The Real Cost of Alcohol Advertising: Our Kids' Lives

By the age of 16 most kids will have seen 75,000 ads for alcohol. In the year 2000, brewers spent over $770 million on television and another $15 million on radio ads. That is three quarters of a billion dollars. Young people view 20,000 commercials each year, and nearly 2,000 are for beer and wine. For each anti-alcohol/drug public service announcement teenagers see there are 25-50 more advertisements that entice them to drink alcohol.
The fourth leading cause of death among persons ages 10 to 24 is alcohol. To date drunken driving deaths are beginning to rise among teenagers. Underage drinking costs Americans nearly $53 billion. Alcohol abuse is the number one drug problem young people are experiencing in the United States right now. Additionally, alcohol is a major factor in the three leading causes of death for youth which include suicide, motor vehicle crashes, and homicide, and is linked to two-thirds of all sexual assaults and date rapes of teens as well as college students. Right now in the United States, the average age kids begin to drink is 12-years-old. One of the most widespread and overlooked problems in our nation today is alcohol abuse. The rise of underage drinking teamed up alcohol advertising will most likely increase the use of alcohol in today's society. Additionally, people that start using alcohol before the age of 15 are four times more likely to develop an alcohol addiction at some point in their lives, compared to those who start drinking at the legal age of 21.
Advertising and other media messages play a big role in setting social standards concerning underage drinking. It has been proven that beer advertisements influence current drinking behavior, as well as intentions to drink. They can significantly predict an adolescent's preference, knowledge and loyalty for alcohol.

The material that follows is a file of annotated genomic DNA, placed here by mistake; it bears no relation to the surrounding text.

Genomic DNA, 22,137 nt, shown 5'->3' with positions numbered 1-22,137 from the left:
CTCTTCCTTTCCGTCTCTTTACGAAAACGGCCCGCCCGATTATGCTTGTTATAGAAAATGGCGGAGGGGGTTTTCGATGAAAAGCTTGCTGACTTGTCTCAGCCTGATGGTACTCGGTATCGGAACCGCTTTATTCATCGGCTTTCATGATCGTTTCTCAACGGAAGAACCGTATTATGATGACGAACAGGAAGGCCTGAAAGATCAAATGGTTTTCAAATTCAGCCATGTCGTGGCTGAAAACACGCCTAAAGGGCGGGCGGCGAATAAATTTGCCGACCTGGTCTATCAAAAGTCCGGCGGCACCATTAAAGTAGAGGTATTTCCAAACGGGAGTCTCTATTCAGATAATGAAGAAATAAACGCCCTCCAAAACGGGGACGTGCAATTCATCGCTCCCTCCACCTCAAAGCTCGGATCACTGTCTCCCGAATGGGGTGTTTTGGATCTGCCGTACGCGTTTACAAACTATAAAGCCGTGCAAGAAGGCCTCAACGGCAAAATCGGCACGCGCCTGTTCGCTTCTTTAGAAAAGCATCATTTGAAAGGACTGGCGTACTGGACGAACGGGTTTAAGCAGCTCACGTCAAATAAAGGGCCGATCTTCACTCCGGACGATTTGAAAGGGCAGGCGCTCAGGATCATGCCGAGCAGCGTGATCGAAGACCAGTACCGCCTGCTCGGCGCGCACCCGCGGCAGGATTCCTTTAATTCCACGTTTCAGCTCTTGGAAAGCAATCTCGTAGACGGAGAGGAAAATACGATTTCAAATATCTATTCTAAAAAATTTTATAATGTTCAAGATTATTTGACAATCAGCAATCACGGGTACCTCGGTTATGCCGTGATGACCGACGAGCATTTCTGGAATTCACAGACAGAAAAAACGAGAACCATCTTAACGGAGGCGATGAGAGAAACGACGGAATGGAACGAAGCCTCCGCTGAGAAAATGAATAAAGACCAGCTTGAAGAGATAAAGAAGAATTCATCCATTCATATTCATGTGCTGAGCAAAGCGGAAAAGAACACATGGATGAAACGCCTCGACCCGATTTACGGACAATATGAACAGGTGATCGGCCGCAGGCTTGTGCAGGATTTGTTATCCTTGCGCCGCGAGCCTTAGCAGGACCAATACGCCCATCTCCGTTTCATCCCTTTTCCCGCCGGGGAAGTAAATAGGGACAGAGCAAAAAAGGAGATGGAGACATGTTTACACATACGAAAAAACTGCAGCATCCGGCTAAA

A voluntary ban has been followed by the members of the Distilled Spirits Council of the U.S. on TV since 1948 and on radio since 1936. The ban was broken in 1996, and funds allocated for the advertising alcohol have increased dramatically for commercials that are mainly found on cable channels. In spring 2002 a major television network indicated that it would start accepting hard liquor advertisements after 9 p.m. Airing of these liquor ads marks the end of half a century of restraint by national networks. The alcohol industry contends that ads have nothing to do with consumption or harm. However, the Federal Trade Commission (FTC) "does not rule out the existence of a clinically important effect of advertising on youth drinking decisions."
Contrary to the FTC's statement, the alcoholic beverage industry clearly thinks different because the use and abuse of alcohol has been viewed in over 233 motion pictures and in more than one episode of over 181 different television series in a one year period. Alcohol brewers are also lead sponsors of many musical and sporting events, displays, billboards and all types of insignia.
Many alcohol ads depict good-looking people having fun and enjoying alcohol, while the reality of alcohol abuse and the dwindling spiral of addiction is quite different. Alcohol is a drug that kills more people than all illegal drugs combined and promoting its use will only encourage and attract new, young users.

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